the engine. Now just tighten the strap so the brake can keep the engine from
rolling back.
Option 2; ( I use this method) Put a bar thru the spoke of the rear wheel adjacent to the swing
arm to stop the wheel.

In your case you should be able to have a helper hold the engine turning nut in positon with that 17MM socket


At this point the Intakes are on Center of the Heal of the Cam. Proceed to
adjust.

Exhaust valves; As above, except, locate the point where the intake valves
have opened and are 1/2 way closed (engine rotating forward). As the intake
is closing the engine will want roll forward PAST the way point and the
lash in the transmission and chain will make it so you can not stop the
engine, so let it go just past, then roll the wheel backwards and secure it
with the brake or bar again. Now proceed to adjust the Exhausts.

ALWAYS! ALL 4 STROKE ENGINES: With the engine rotating its correct direction
the exhaust is adjusted when the intake is closing and the intake is
adjusted when the exhaust is opening!


I'm no mechanic and have never worked on that bike - just trying to make a point that you need to be on the right stroke if you are using the TDC method - might be easier/other options on that bike.
 

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I'm not sure that video differentiates the overlap stroke or power stroke properly. Wouldn't the TDC mark be viewable twice?? Adjusting the valves on the overlap stroke won't help but could hurt.. This is method I use (not written by me):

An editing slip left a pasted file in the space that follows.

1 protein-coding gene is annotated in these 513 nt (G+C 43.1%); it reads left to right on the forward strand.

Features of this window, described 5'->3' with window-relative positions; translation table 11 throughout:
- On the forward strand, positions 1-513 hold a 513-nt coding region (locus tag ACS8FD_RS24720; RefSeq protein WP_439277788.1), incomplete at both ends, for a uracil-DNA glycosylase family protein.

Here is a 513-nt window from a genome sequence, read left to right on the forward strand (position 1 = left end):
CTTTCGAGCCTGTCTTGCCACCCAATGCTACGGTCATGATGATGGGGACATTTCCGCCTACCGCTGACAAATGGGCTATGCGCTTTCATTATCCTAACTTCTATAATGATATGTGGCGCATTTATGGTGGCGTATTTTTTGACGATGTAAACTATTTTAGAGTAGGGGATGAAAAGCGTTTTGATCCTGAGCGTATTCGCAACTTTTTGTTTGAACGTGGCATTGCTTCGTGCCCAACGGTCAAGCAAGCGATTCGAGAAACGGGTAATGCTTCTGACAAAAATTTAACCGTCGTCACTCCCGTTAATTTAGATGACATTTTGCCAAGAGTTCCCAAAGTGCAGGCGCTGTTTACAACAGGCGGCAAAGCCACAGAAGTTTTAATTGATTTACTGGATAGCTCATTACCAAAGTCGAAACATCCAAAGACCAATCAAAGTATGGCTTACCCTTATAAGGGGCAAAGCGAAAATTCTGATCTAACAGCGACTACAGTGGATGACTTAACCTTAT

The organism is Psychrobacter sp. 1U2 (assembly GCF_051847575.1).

Common way: The common way it to find TDC on the Firing stroke. The
problem with this is too many folks end up on the Overlap stroke. This
causes endless confusion, people putting straws down plug holes and endless
other tricks that still often leave them on the wrong TDC.

My way: With this method you do not need to remove the spark plug, magneto
cover, skid plate or the TDC bolt in the bottom of the crankcase or the
associated dirt.

Intake valves; Transmission in top gear, rear wheel off the ground (in your case the crank cover bolt off, and in neutral), if you
have a helper one can watch the valves. Rotate the
engine gently with the wheel to locate the point where the exhaust valve
starts to open then rotate very gently until the exhaust valves are 1/2 way
open! Minor frustration, we are now fighting against the valve spring which
wants to roll the engine back, so to stop it you either have to have a
helper hold the rear brake or, as this gets pretty boring so;
Option 1; Take a tie down, hook one end to the brake pedal, wrap in under
the bike and up the left side to something like the top of the frame behind
the engine. Now just tighten the strap so the brake can keep the engine from
rolling back.
Option 2; ( I use this method) Put a bar thru the spoke of the rear wheel adjacent to the swing
arm to stop the wheel.